5. A former version of this portion of subsection (b) was far clearer regarding the ten-day limitation on filing an appeal:The claimant and other parties to the proceedings shall be promptly notified of the initial determination or any amended determination and the reasons therefor․ The claimant or any party to the determination may file an appeal from such initial determination or from a reconsideration of such determination within ten days after notification thereof, or after the date such notification was mailed to his last known address.D.C.Code § 46-311(b) (1967). In interpreting this provision, we held that the ten-day period ran from the date on which a claimant actually received notice of the initial determination, rather than from the date on which the determination was mailed. See Riley v. District of Columbia Unemployment Comp. Bd., 278 A.2d 691, 692 (D.C.1971). In 1971 the statute was amended “so as to provide that only in the absence of mailing would the actual date of delivery be used.” Gaskins, supra note 3, 315 A.2d at 568.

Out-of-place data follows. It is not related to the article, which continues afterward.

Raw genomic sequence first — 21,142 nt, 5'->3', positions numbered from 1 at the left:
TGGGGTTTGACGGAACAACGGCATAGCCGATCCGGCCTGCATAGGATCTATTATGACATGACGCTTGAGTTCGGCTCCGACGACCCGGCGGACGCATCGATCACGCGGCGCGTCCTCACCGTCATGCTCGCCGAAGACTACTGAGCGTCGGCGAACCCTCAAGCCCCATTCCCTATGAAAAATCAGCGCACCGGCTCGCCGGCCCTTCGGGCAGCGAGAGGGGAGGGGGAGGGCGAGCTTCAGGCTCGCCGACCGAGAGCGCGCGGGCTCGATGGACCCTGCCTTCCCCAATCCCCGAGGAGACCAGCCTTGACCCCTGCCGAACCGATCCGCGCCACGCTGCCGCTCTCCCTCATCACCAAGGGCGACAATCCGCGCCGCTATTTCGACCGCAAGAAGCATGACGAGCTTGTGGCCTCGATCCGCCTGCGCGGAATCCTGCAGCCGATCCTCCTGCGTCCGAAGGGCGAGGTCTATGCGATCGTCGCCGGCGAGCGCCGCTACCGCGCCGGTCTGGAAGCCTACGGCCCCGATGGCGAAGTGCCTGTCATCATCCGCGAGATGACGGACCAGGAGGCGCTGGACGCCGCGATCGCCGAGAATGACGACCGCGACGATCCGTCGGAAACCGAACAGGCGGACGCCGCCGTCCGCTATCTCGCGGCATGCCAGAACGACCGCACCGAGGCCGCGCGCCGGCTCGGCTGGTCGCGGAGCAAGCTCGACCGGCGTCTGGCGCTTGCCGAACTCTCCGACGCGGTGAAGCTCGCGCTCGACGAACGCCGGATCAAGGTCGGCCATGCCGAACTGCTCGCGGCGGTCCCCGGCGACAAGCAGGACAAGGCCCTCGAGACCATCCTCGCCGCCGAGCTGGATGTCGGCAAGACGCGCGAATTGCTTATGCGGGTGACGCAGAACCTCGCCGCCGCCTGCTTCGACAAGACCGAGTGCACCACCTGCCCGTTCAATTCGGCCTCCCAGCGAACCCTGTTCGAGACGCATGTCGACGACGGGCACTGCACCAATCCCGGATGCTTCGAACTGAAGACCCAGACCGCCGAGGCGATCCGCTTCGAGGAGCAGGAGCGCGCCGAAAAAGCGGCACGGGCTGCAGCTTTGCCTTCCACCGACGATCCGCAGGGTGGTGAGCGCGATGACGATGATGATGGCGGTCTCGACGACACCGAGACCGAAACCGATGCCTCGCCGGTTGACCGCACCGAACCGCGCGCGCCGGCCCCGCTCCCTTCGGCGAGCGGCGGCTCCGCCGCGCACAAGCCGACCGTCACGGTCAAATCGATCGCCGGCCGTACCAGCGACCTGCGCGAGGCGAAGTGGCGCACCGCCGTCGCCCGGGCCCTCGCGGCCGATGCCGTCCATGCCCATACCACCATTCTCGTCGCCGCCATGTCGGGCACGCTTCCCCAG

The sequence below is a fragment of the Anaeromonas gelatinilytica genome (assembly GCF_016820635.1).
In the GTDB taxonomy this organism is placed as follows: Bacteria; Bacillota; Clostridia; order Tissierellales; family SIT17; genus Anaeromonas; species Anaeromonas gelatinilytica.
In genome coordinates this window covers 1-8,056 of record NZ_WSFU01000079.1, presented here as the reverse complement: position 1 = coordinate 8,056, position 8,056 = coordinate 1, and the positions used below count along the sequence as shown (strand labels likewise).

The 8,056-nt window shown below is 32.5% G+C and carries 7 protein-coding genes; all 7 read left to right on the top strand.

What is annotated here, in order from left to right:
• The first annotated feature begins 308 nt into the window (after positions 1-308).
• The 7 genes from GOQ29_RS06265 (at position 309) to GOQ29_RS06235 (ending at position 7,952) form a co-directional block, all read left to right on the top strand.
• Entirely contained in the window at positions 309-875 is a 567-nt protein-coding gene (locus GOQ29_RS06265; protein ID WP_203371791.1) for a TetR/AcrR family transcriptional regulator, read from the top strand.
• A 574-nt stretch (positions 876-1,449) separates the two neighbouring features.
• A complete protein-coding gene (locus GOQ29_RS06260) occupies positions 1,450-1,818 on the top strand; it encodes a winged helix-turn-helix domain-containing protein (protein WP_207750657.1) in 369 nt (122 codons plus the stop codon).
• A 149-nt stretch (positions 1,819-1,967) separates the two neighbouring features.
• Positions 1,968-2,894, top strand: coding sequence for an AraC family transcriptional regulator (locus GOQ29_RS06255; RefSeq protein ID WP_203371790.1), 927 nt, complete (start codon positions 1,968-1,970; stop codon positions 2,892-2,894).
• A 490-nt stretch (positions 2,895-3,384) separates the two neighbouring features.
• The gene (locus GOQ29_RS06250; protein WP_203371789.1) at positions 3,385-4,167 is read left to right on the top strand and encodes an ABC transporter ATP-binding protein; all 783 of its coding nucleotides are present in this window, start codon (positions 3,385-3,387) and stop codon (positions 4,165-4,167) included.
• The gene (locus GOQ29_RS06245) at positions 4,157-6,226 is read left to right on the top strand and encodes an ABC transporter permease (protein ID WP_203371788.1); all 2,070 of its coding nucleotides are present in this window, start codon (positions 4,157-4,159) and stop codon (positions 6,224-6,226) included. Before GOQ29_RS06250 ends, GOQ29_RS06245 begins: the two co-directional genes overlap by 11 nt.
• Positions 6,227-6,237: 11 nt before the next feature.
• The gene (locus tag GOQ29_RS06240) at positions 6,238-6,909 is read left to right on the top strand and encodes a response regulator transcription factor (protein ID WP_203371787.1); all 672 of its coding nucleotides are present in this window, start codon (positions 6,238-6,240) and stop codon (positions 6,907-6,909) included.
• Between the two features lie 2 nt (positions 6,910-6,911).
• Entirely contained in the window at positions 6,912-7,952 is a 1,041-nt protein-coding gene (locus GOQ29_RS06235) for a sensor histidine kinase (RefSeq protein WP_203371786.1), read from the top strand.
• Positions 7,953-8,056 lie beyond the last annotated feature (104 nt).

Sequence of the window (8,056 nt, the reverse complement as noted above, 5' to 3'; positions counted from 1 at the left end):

6. Because OAH has a number of ALJs, there appears at present no single ultimate supervisory point of review within the executive branch of unemployment benefit decisions, as formerly existed when appeals went ultimately to the Director of DOES.
7. 18 DCRR § 4607.1 (1983), the regulation governing former appeals before DOES, reiterated the statutory mandate that a party must file an appeal within ten days. See Gosch v. District of Columbia Dep't of Employment Servs., 484 A.2d 956, 957 n. 1 (D.C.1984). This language does not appear in the Office of Administrative Hearings Establishment Act of 2001. See D.C.Code §§ 2-1831.01 to -.18.